It's more than cows
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[MARCH 23, 2005]
OVERLAND PARK, Kan. --
From oxen and horses drawing equipment
down a field to tractors with onboard computers and the power of up
to 300 horses, American farmers have increased their production
capacity to keep up with the ever-expanding population. In fact, one
farmer now supplies food for about 129 people in the United States
and abroad, compared with just 25.8 people in 1960.
All Americans are asked to enjoy and
admire the wonders of American agriculture as National Agriculture
Day is celebrated on March 20.
The efficiency of American farmers
pays off in the price American consumers pay for food as well.
Research indicates that most Americans have to work about 40 days to
generate enough income to pay for their food supply for a year. It
takes nearly 129 days to generate enough money to pay federal, state
and local taxes for the year. The ability to keep food costs down is
greatly due to improved crop and livestock genetics through
biotechnology and conventional breeding.
Biotechnology is a key factor in the
efficiency of American farmers and their ability to provide more,
higher-quality food and livestock. Biotechnology provides benefits
similar to traditional plant and livestock breeding but does so in a
more controlled environment and with faster results. Many consumers
today enjoy tastier fruits and vegetables that keep fresh longer
because of biotechnology and plant breeding.
Advancements made in plant
biotechnology provide consumers with better-quality products in many
areas. And those benefits are just beginning. There are many
products in the biotechnology research pipeline that will provide
better livestock feed, resulting in leaner meat that will help lower
cholesterol for consumers.
Many of these same products will
lessen the environmental impact of livestock production by reducing
waste and the chemicals found in animal waste. This is done by
producing feed products that are used more efficiently by the
Pharmaceutical companies are
actively working with farmers to develop crops that can go directly
from the field to pharmaceutical production -- eliminating some of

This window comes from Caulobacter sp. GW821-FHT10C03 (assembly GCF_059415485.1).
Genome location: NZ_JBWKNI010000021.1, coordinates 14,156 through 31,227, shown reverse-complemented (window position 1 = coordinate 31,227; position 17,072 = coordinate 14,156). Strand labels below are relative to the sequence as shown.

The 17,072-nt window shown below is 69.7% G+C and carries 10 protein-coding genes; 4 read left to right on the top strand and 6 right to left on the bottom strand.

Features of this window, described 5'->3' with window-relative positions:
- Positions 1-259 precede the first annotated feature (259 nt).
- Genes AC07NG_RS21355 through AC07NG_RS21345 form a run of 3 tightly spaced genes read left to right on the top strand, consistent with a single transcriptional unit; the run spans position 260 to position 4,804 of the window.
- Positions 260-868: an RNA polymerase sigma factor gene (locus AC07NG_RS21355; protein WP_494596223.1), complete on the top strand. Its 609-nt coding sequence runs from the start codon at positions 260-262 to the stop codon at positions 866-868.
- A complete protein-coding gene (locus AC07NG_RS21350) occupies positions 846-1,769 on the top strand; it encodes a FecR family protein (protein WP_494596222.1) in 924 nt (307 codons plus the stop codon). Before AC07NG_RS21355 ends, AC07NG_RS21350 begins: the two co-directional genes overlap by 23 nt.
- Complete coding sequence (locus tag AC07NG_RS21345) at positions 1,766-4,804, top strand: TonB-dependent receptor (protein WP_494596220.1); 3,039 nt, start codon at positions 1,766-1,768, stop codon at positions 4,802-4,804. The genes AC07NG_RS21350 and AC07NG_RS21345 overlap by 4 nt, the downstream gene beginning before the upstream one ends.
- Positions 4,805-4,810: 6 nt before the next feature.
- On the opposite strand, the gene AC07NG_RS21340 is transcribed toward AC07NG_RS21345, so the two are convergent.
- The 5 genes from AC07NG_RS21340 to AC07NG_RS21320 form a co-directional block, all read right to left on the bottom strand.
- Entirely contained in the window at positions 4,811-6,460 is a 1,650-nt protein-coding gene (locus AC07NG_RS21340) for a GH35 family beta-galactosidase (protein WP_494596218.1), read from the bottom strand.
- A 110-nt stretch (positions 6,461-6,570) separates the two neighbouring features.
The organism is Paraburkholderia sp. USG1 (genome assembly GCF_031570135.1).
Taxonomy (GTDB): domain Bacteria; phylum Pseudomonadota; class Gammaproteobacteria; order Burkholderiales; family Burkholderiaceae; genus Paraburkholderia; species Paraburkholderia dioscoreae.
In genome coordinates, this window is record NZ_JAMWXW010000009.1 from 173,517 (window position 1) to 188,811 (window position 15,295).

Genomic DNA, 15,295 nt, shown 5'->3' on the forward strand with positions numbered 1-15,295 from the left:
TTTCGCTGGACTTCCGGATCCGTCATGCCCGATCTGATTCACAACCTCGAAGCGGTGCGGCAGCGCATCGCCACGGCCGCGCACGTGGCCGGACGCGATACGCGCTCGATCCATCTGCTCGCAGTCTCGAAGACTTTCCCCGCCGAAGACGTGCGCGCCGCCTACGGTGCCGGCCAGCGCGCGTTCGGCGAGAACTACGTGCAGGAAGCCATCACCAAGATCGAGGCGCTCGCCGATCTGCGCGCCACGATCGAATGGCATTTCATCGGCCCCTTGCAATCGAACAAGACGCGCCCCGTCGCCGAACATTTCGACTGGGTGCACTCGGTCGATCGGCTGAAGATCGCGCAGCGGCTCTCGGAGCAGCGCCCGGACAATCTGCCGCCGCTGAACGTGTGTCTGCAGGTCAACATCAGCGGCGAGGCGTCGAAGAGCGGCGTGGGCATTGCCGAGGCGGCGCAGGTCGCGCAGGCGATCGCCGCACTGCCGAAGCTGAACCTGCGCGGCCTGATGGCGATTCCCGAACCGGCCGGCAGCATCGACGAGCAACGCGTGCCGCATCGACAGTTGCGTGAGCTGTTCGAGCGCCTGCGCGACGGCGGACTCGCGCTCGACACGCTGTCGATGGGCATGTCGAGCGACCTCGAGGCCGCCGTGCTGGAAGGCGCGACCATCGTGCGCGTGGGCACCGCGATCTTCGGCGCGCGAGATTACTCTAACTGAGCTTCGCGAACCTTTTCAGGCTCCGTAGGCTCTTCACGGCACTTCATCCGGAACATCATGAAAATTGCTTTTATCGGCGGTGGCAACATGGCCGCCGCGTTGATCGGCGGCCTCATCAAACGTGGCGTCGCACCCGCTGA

the processing steps that occur in today's operations. This research
will significantly reduce the costs required to produce many
With the increase in biotechnology
and crops designated for specific uses, farmers must trace their
crops and document production practices. New technology in equipment
is helping farmers do just that, while keeping them efficient enough
to focus on improved production techniques.
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"Farmers' needs for equipment are
changing," says Doug DeVries at John Deere in Moline, Ill., senior
vice president for agricultural marketing for North America,
Australia and Asia. "We've almost revamped our entire product line
to provide more efficient production solutions for farmers."
John Deere, for example, provides
farmers with technology services that include wireless information
transfer and satellite guidance systems for operating equipment.
Farmers can have information about their equipment and production
operations transferred directly from the equipment in the field to a
website for easy access later. This improves farmers' ability to
manage their crops, track production operations and trace
specific-use crops from planting to distribution.
information on advances in agriculture can be found in a variety of
locations on the Internet. Some key sites:
These are just a few of the sites
available and contain links to other sites with specific information
on the various aspects of agriculture, biotechnology and food
Today's farmers understand the
importance of improving the quality and quantity of food available
to the world. According to the U.S. Census Bureau, it is estimated
that there will be 7.5 billion people in the world by the year 2020
(currently at 6.2 billion). It's agriculture's job to find a way to
feed those people. Advancements in crop technology, equipment
technology and information management will make that possible.
American farmers and others involved in the agriculture industry
have met and will continue to meet this challenge again and again.
Agriculture Council of America]